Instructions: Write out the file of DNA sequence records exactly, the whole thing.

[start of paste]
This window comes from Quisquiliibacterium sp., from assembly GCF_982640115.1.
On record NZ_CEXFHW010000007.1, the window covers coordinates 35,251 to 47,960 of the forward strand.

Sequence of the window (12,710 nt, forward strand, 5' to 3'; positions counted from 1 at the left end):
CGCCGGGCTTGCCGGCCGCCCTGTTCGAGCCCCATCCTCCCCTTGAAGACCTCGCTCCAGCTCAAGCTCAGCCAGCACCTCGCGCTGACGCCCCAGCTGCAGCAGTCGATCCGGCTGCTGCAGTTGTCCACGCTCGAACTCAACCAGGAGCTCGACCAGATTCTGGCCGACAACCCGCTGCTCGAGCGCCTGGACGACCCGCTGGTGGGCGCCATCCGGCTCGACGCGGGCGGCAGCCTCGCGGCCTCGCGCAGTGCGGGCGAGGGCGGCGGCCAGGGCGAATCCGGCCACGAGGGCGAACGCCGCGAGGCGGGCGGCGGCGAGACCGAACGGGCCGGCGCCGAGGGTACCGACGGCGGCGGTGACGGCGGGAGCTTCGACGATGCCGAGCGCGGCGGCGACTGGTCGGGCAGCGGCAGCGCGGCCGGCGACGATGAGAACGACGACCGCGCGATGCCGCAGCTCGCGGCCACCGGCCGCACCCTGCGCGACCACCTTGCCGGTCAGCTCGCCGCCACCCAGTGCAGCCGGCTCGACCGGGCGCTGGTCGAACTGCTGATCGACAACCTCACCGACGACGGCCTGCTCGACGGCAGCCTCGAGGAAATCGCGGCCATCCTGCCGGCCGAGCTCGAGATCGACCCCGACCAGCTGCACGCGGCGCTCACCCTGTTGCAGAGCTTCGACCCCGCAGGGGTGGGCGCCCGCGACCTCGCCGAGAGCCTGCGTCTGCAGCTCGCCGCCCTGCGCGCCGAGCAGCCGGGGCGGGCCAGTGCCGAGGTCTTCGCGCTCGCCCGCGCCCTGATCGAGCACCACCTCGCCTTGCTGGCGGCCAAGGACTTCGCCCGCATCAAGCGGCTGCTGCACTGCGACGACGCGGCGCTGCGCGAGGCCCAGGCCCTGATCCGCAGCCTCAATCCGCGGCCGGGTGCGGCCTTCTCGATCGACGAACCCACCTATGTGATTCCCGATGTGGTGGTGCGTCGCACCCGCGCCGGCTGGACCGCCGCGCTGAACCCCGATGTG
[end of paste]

This window comes from Quisquiliibacterium sp., from assembly GCF_982640115.1.
On record NZ_CEXFHW010000007.1, the window covers coordinates 35,251 to 47,960 of the forward strand.

Sequence of the window (12,710 nt, forward strand, 5' to 3'; positions counted from 1 at the left end):
CGCCGGGCTTGCCGGCCGCCCTGTTCGAGCCCCATCCTCCCCTTGAAGACCTCGCTCCAGCTCAAGCTCAGCCAGCACCTCGCGCTGACGCCCCAGCTGCAGCAGTCGATCCGGCTGCTGCAGTTGTCCACGCTCGAACTCAACCAGGAGCTCGACCAGATTCTGGCCGACAACCCGCTGCTCGAGCGCCTGGACGACCCGCTGGTGGGCGCCATCCGGCTCGACGCGGGCGGCAGCCTCGCGGCCTCGCGCAGTGCGGGCGAGGGCGGCGGCCAGGGCGAATCCGGCCACGAGGGCGAACGCCGCGAGGCGGGCGGCGGCGAGACCGAACGGGCCGGCGCCGAGGGTACCGACGGCGGCGGTGACGGCGGGAGCTTCGACGATGCCGAGCGCGGCGGCGACTGGTCGGGCAGCGGCAGCGCGGCCGGCGACGATGAGAACGACGACCGCGCGATGCCGCAGCTCGCGGCCACCGGCCGCACCCTGCGCGACCACCTTGCCGGTCAGCTCGCCGCCACCCAGTGCAGCCGGCTCGACCGGGCGCTGGTCGAACTGCTGATCGACAACCTCACCGACGACGGCCTGCTCGACGGCAGCCTCGAGGAAATCGCGGCCATCCTGCCGGCCGAGCTCGAGATCGACCCCGACCAGCTGCACGCGGCGCTCACCCTGTTGCAGAGCTTCGACCCCGCAGGGGTGGGCGCCCGCGACCTCGCCGAGAGCCTGCGTCTGCAGCTCGCCGCCCTGCGCGCCGAGCAGCCGGGGCGGGCCAGTGCCGAGGTCTTCGCGCTCGCCCGCGCCCTGATCGAGCACCACCTCGCCTTGCTGGCGGCCAAGGACTTCGCCCGCATCAAGCGGCTGCTGCACTGCGACGACGCGGCGCTGCGCGAGGCCCAGGCCCTGATCCGCAGCCTCAATCCGCGGCCGGGTGCGGCCTTCTCGATCGACGAACCCACCTATGTGATTCCCGATGTGGTGGTGCGTCGCACCCGCGCCGGCTGGACCGCCGCGCTGAACCCCGATGTG